Twelve years ago, a plague swept through, wiping out most of the population; in San Francisco, only 186 people remain. Two of them use jury-rigged batteries to power a camera and make a ...
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Within a couple of hours, a new disease wipes out almost all of mankind. Trying to avoid infection, people flee to remote locations, but they start seeing mysterious black figures, carrying... See full summary »
In 2010, An unidentifiable life form began to appear in the central region of America. This phenomenon was soon linked to a NASA probe that was reportedly crashed somewhere in the Western ... See full summary »
Ray J. Martenstyn
In THE RISING we follow the story of clone LE-E-003976 (LE-E). On a research mission in the toxic woods of a destroyed environment, he incidentally gets caught in the middle of an upcoming ... See full summary »
Not much left since the world died. That's what they called it the day the virus took over and people went inside, never to leave their homes again. Soon after that, the last of the food ... See full summary »
A well-to-do Sydney party disintegrates into chaos and panic when a bomb goes off forcing 5 friends into a 1960's nuclear shelter. As food and water runs out they are forced to make an impossible decision - either one dies or they all die.
Tim R. Lea
Dianna La Grassa,
An American Writer's family ties relate back to a late 1950's experiment resulting in a high level haunting of a old wooded house they move into on the banks of a lazy bayou. A government ... See full summary »
News of a massive solar flare goes viral. Soon after, the power is out. Phone's dead. Water taps are dry. Radio is static. Days pass with no news, just people getting more crazy. A week later the fight for survival has already begun.
Rusty Martin Sr.,
Set in the late 1970s. In the early hours of the morning farmer Dean Harris, his wife Abby, their newborn baby, and their son Kyle, are awakened by what Dean thinks are trespassers on their property again. When Dean and Kyle go to investigate they soon realize these are in fact trespassers but not of this world.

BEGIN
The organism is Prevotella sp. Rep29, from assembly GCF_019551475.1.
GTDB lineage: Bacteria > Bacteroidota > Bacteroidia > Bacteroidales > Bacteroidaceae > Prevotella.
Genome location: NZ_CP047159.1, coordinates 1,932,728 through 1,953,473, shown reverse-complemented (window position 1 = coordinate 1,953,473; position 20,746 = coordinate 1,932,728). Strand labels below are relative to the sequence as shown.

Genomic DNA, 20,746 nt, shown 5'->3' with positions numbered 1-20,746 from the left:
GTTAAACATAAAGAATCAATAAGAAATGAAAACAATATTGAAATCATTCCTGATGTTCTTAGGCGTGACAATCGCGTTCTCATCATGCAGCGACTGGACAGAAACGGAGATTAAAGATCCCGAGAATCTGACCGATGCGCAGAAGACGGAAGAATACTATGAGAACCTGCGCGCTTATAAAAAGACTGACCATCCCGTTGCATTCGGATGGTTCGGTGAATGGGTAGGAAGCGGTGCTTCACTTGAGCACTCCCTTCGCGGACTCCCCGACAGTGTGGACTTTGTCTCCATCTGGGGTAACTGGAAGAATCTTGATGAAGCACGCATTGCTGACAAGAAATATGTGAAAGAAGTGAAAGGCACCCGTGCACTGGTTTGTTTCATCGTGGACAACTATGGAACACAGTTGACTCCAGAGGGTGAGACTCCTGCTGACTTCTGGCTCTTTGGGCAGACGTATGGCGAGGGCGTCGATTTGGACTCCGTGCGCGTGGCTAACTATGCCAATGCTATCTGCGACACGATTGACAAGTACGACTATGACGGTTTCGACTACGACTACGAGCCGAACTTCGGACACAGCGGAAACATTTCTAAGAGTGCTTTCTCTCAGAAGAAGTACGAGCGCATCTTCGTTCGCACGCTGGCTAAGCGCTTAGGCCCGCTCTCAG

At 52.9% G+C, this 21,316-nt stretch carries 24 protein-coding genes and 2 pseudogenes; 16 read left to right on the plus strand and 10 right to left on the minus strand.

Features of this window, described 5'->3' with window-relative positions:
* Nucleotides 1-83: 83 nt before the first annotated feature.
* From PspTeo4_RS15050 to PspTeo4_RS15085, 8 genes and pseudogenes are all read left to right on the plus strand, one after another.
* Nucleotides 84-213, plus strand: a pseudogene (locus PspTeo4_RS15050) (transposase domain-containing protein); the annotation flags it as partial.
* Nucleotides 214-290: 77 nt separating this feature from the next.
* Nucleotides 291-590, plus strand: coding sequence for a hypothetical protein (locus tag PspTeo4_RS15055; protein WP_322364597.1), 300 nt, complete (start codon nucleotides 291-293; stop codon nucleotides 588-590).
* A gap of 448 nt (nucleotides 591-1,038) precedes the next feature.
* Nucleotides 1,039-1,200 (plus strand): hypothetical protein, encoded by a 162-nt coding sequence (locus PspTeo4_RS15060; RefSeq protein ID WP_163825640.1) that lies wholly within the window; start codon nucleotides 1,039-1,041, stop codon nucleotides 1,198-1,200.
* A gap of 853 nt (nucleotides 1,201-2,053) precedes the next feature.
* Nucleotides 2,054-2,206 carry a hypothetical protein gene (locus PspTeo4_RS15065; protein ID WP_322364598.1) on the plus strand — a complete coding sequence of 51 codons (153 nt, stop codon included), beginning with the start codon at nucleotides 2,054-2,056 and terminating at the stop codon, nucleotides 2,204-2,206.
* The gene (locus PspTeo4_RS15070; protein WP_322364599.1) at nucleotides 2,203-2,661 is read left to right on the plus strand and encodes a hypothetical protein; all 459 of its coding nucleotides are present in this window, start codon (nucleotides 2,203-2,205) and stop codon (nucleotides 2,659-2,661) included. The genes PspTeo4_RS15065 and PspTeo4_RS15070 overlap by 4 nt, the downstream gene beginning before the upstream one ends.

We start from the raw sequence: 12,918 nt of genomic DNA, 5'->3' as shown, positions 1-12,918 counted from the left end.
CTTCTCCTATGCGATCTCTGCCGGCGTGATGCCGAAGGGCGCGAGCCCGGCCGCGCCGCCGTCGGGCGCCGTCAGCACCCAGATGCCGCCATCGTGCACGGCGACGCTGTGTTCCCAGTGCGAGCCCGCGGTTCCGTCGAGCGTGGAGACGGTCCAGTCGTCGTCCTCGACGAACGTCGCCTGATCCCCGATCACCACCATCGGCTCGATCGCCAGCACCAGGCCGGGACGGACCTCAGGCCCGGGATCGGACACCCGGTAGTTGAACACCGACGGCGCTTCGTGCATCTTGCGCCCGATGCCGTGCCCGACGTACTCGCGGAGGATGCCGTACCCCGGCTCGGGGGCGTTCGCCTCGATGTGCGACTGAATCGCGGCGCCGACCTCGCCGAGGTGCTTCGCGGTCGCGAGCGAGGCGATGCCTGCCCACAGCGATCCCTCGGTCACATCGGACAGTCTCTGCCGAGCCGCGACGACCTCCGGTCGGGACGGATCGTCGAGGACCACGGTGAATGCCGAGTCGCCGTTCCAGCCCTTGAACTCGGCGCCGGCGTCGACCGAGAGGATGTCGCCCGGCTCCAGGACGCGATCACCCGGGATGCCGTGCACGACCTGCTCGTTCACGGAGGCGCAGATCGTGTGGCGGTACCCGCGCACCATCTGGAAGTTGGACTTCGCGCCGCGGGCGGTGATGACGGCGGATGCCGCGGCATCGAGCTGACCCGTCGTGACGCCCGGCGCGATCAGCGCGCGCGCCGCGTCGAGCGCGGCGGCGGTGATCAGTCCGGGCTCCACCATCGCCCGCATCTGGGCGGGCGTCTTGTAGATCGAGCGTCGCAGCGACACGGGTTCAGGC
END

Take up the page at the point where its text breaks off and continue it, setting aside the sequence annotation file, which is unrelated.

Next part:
Aaron Isaac Vasquez
Reece Everett Ryan
Twelve years ago, a plague swept through, wiping out most of the population; in San Francisco, only 186 people remain. Two of them use jury-rigged batteries to power a camera and make a documentary. We see a variety of approaches to survival, from the artist and engineer who trade for their needs, to the surfers and woodsmen who fish and hunt, to the scavengers, and a communal farm. We also see how the community deals with those who threaten it, and how the youth are growing up with different values from those who knew our world. Written by
Jon Reeves <email@example.com>
"Ever Since the World Ended" doesn't illuminate itself with flashing bulbs and overly artistic camera work, nor does the film degrade itself by venturing into the over-dramatic and quasi-philosophic. Rather, the movie succeeds at what it intends to be: realistic.
The comparison between older characters longing for the pre-plague past and younger characters acknowledging cynicism for the materialistic life we find ourselves in now provides an interesting scenario in itself. Where the film truly shines is during the small and almost subtle moments of humanity: shots of San Francisco completely devoid of activity and life. Simple footage of an area known for its population suddenly vacant make for simple yet profound imagery; to actually imagine such a transformation is, in itself, rather difficult.
Additionally, any viewer with any sort of historic appreciation can participate in the following scenario: Even now, people marvel at the innovations, art, engineering and lifestyles of ancient civilizations. Perhaps inadvertently, "Ever Since the World Ended" sets its future generations up with this scenario. What existed before was a civilization of skyscrapers and vivid imagery; what exists now (in the film) is a world of close-knit personalization and a general worldly-innocence. Although generations immediately following the events in the film would probably not 'appreciate' (for lack of a better term), the past that was, the generations in the future conceivably would (like we do today with the Greeks, Egyptians, and so on).
Although this movie lacks a certain flash that certain film-goers demand, it still provides an interesting view into the hypothetical future of mankind. Post-apocalyptical stories may not be uncommon, but certain stories seem more tangible than others; this is one of them.
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